UPDATE #5: Immigration. Giuliani says the current proposal "has no unifying purpose." We need a way to identify everyone who's here from a foreign country. Credit card companies handle more information that this. He's cut off. On to Romney, who says we should enforce the immigration laws, but the proposal would let all the illegal aliens stay here for the rest of their lives. It's not fair to put all those people at the front of the line. So what does McCain say? "Rudy, you just described our legislation." He ends by saying he'd love to hear it if anyone has a better idea, and the audience goes into an uproar and half the guys on the stage seem to want to jump in. Various proposals flow in, mainly about enforcing the law we do have.
UPDATE #6: Incredible! Giuliani is asked about the Catholic bishop's remark that his position on abortion is like Pontius Pilate's washing his hands of the crucifixion, and Giuliani's answer is buzzed out as lightening outside the hall affects the microphone. He jokes that for someone who's gone to Catholic school "it's very frightening." As he tries to restate his position, the buzzing continues to interrupt him. Yikes. Huckabee is asked about his belief in creationism, and he does an amazing job of turning it into the question of whether he believes in God and passionately affirms that he does. Blitzer follows up with the question whether he believes in the literal creation story in the Bible. He says he doesn't know, but he does know that God created us. Brownback is asked where he stands on evolution, and he makes a similar move. McCain is asked whether children should be taught creationism. He says he'd leave it up to the local government, then jumps on the Huckabee train and says there is a God who created us and loves us. Romney's asked to talk about being a Mormon. He stresses the beliefs that are shared with other Christians.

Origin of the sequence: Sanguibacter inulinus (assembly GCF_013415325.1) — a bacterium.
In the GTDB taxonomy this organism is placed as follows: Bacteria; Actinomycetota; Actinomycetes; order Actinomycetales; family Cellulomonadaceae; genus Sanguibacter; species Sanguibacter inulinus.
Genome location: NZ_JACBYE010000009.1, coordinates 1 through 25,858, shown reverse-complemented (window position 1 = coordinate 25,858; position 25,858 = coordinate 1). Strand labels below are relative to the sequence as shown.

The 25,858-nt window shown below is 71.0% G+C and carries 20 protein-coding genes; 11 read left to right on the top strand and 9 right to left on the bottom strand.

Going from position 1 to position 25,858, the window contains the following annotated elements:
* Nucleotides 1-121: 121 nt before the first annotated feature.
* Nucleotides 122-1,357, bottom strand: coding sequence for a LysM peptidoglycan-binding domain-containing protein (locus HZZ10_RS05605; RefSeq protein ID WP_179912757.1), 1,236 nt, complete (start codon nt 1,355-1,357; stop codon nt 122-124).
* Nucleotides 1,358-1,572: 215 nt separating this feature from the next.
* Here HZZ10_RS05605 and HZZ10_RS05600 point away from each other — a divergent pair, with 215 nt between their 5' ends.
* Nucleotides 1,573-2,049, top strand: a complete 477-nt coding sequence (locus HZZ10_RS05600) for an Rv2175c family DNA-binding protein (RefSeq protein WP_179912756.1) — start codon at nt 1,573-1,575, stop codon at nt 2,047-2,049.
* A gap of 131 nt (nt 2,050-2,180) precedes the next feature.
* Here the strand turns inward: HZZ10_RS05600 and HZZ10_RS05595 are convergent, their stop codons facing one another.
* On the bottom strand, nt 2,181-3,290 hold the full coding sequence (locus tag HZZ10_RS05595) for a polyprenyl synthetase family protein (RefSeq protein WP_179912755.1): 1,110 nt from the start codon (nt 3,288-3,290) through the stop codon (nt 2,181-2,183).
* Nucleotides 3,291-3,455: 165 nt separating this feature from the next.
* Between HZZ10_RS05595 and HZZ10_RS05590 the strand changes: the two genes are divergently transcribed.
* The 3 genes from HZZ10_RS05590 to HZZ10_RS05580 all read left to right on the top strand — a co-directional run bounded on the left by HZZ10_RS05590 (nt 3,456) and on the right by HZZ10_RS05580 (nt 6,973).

UPDATE #7: Global warming. Blah, blah... Gays in the military. "This is not a good time to deal with disruptive issues like this," says Giuliani. Romney: Don't ask, don't tell is working; don't change it during wartime. McCain: "The policy is working." Our military is the best, so don't change it.